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Neapolitan Concertos for Various Instruments
Nicola Antonio PORPORA (1686-1768)
Sinfonia for cello, two violins and bc in C [10:42]
Francesco MANCINI (1672-1737)
Concerto for recorder, two violins and bc in g minor [10:21]
Giovanni Battista PERGOLESI (1710-1736) (attr)
Concerto for two harpsichords and strings in C [11:58]
Nicola FIORENZA (c1700-1764)
Concerto for cello, two violins and bc in D [10:11]
Alessandro SCARLATTI (1660-1725)
Concerto for recorder, two violins and bc in C [07:04]
Concerto for violin and strings in D [21:07]
Tamar Lalo (recorder)
Hiro Kurosaki (violin)
La Ritirata/Josetxu Obregón (cello)
rec. 2017, Iglesia de San Sebastián, Cercedilla, Spain
GLOSSA GCD923106 [71:28]

Naples was one of the main musical centres of Italy and even of Europe in the first half of the 18th century. But only a small part of what was written there is known today. The research and recordings of Antonio Florio, especially, have brought some interesting compositions to light. Opera took a particularly important place in Naples. There were only a few composers who never wrote an opera. One of them was Francesco Mancini, who figures on this disc of instrumental music from Naples.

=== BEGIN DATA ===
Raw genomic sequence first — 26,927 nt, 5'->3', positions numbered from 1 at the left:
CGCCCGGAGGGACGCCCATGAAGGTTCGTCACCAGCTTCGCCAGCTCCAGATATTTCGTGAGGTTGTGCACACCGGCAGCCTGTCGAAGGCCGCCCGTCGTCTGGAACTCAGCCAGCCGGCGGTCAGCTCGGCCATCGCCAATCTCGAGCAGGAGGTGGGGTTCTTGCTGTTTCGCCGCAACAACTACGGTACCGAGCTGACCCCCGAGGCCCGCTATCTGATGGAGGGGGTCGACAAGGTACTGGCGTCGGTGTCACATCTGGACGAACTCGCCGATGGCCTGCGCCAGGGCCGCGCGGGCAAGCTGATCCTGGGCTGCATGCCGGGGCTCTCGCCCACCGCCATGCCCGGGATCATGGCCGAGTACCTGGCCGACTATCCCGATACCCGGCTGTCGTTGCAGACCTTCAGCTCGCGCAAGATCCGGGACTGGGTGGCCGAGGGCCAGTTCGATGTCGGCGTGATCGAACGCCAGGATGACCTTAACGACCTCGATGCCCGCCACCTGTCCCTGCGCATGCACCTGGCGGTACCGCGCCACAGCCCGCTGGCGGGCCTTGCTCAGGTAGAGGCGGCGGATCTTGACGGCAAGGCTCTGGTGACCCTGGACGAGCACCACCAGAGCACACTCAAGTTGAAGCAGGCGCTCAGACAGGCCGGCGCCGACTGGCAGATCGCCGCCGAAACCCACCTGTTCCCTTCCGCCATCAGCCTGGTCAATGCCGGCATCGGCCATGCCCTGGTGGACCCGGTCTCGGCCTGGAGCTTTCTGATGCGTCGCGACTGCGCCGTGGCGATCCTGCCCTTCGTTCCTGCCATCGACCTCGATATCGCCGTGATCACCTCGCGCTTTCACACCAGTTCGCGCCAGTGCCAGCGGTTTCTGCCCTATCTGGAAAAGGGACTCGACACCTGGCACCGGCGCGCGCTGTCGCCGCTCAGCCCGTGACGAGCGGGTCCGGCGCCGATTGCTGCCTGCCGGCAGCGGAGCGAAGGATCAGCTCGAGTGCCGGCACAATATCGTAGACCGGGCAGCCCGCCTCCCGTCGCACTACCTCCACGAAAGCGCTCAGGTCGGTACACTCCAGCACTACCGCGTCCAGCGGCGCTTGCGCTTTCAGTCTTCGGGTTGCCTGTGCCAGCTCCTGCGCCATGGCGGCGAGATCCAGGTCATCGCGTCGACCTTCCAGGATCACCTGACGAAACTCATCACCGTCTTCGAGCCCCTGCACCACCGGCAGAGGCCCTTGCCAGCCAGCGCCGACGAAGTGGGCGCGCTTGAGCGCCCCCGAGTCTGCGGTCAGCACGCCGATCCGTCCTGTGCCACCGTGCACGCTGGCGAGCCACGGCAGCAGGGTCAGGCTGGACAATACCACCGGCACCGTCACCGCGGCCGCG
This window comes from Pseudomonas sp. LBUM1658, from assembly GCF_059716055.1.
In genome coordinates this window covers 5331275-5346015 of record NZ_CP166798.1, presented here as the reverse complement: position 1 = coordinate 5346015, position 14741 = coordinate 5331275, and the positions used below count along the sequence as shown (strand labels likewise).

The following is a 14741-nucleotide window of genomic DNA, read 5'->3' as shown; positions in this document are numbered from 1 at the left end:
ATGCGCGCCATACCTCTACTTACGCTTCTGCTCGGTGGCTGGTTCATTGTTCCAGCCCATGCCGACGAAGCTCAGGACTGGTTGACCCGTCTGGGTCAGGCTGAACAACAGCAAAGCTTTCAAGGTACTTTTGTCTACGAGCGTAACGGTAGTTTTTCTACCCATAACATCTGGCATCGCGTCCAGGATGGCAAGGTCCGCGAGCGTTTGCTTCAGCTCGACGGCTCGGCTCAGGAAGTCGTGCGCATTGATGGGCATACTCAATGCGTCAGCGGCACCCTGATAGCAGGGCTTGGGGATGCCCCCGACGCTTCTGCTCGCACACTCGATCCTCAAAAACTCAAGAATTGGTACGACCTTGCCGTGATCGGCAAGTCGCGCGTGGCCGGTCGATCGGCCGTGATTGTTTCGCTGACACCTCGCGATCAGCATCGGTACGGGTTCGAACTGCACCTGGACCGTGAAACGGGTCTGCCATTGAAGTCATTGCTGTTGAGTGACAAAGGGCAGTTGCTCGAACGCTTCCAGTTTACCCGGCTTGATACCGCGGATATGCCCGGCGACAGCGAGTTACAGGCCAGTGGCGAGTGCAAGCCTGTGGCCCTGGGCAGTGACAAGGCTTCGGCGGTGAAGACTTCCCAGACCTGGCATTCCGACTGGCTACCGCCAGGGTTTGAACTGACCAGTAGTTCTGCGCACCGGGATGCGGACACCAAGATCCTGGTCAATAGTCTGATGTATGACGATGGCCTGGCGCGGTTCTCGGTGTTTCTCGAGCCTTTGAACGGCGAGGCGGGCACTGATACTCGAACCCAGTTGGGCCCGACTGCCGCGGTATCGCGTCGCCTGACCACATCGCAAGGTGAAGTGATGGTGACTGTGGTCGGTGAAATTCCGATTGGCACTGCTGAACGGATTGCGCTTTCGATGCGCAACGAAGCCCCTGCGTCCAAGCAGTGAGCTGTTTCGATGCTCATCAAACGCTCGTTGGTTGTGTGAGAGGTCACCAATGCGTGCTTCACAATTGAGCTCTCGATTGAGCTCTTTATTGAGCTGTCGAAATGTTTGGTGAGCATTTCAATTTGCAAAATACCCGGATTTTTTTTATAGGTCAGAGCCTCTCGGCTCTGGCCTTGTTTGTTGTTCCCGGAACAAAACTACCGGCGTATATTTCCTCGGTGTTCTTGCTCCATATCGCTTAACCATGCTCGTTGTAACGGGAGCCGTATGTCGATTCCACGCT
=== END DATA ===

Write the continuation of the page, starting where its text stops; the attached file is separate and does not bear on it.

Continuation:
It is notable that a relatively large number of concertos and sonatas for recorder were composed in Naples in the first half of the 18th century. Most of them are part of the so-called ‘Naples Manuscript’ of 1725 (‘Manoscritto di Napoli’). The 24 compositions in the manuscript are scored for recorder, two violins and bc, with three of them containing a part for a viola. The omission of a viola part in most of the concertos could well indicate that they belong among the genre of the concerto da camera. However, it also could be a feature of Neapolitan instrumental music in general, as the two cello concertos on this disc also come without a viola part.

The pieces for recorder by Mancini and Alessandro Scarlatti are called ‘concerto’ in the track-list of the present disc. This is in line with the title of the manuscript, which reads Concerti di Flauto, Violini, Violetta e Basso, di Diversi Autori. However, the individual pieces are called ‘sonata’. It shows that these terms are interchangeable, and that also goes for the term sinfonia: Porpora’s Sinfonia in C is nothing less than a concerto for cello, strings and basso continuo; in this case the strings are confined to two violins.

Another notable feature of many Neapolitan concertos is that they are in four movements. They are rooted in the Corellian sonata da chiesa rather than in the three-movement model which had become popular through the oeuvre of Vivaldi. In the sonata da chiesa the second movement was always a fugue. That is also the case in the two recorder concertos. That is hardly surprising, as both Scarlatti and Mancini were known for their command of, and preference for, counterpoint. The two cello concertos by Porpora and Fiorenza are different: both omit the form of the fugue, and in both concertos the cello opens the proceedings in the second movement.